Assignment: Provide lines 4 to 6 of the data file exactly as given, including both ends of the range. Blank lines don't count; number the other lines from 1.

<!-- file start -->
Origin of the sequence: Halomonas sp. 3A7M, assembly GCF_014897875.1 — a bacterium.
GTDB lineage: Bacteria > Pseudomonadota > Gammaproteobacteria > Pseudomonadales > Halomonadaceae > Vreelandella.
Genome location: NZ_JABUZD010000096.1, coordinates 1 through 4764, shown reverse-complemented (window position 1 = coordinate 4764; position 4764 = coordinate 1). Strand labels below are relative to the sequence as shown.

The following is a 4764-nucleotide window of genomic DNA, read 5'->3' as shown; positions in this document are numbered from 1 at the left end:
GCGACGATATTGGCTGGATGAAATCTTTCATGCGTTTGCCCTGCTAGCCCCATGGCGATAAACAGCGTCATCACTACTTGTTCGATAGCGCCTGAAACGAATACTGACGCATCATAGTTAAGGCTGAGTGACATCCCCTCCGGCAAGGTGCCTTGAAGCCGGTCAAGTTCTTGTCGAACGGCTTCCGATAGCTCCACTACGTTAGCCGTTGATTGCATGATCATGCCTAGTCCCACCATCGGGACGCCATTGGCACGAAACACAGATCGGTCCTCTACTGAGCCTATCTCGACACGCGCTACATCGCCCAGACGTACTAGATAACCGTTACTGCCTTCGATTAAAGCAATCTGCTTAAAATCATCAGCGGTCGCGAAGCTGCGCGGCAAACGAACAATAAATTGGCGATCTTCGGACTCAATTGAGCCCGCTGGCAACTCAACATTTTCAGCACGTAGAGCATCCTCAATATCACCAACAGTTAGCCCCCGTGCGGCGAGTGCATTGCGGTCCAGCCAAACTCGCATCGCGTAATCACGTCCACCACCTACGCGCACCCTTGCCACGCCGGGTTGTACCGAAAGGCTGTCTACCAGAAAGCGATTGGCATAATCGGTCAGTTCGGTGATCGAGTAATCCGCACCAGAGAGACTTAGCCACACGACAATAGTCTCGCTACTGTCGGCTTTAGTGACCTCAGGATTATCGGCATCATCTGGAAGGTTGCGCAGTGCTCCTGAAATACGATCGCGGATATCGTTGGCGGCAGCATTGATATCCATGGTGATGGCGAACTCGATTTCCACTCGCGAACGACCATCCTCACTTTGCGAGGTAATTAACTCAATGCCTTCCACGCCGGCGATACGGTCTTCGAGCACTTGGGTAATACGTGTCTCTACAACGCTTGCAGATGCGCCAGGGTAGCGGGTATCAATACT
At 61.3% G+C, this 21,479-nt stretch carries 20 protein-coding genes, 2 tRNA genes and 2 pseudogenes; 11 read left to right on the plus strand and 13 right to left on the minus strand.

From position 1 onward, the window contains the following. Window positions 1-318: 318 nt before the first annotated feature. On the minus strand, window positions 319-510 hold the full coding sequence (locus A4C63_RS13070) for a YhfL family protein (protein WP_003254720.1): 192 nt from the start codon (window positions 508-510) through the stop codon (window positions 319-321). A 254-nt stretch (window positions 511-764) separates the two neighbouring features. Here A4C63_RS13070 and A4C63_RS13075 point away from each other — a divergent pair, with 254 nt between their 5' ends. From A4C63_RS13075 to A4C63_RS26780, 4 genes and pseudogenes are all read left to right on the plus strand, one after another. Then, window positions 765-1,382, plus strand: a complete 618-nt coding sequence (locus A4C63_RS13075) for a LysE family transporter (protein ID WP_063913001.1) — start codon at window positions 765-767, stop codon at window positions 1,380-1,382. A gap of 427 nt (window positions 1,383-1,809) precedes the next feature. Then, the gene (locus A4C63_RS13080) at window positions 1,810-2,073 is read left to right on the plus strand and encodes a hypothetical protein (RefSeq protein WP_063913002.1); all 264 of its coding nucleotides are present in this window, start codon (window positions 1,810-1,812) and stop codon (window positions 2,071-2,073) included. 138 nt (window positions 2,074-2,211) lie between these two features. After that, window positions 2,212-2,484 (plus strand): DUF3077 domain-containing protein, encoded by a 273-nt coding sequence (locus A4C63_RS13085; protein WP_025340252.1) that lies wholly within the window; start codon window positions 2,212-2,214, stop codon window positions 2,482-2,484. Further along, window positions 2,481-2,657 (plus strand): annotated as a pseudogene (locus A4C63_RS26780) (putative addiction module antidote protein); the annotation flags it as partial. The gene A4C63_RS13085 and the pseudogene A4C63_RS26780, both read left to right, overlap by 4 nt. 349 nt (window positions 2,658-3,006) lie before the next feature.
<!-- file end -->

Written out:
The following is a 4764-nucleotide window of genomic DNA, read 5'->3' as shown; positions in this document are numbered from 1 at the left end:
GCGACGATATTGGCTGGATGAAATCTTTCATGCGTTTGCCCTGCTAGCCCCATGGCGATAAACAGCGTCATCACTACTTGTTCGATAGCGCCTGAAACGAATACTGACGCATCATAGTTAAGGCTGAGTGACATCCCCTCCGGCAAGGTGCCTTGAAGCCGGTCAAGTTCTTGTCGAACGGCTTCCGATAGCTCCACTACGTTAGCCGTTGATTGCATGATCATGCCTAGTCCCACCATCGGGACGCCATTGGCACGAAACACAGATCGGTCCTCTACTGAGCCTATCTCGACACGCGCTACATCGCCCAGACGTACTAGATAACCGTTACTGCCTTCGATTAAAGCAATCTGCTTAAAATCATCAGCGGTCGCGAAGCTGCGCGGCAAACGAACAATAAATTGGCGATCTTCGGACTCAATTGAGCCCGCTGGCAACTCAACATTTTCAGCACGTAGAGCATCCTCAATATCACCAACAGTTAGCCCCCGTGCGGCGAGTGCATTGCGGTCCAGCCAAACTCGCATCGCGTAATCACGTCCACCACCTACGCGCACCCTTGCCACGCCGGGTTGTACCGAAAGGCTGTCTACCAGAAAGCGATTGGCATAATCGGTCAGTTCGGTGATCGAGTAATCCGCACCAGAGAGACTTAGCCACACGACAATAGTCTCGCTACTGTCGGCTTTAGTGACCTCAGGATTATCGGCATCATCTGGAAGGTTGCGCAGTGCTCCTGAAATACGATCGCGGATATCGTTGGCGGCAGCATTGATATCCATGGTGATGGCGAACTCGATTTCCACTCGCGAACGACCATCCTCACTTTGCGAGGTAATTAACTCAATGCCTTCCACGCCGGCGATACGGTCTTCGAGCACTTGGGTAATACGTGTCTCTACAACGCTTGCAGATGCGCCAGGGTAGCGGGTATCAATACT
At 61.3% G+C, this 21,479-nt stretch carries 20 protein-coding genes, 2 tRNA genes and 2 pseudogenes; 11 read left to right on the plus strand and 13 right to left on the minus strand.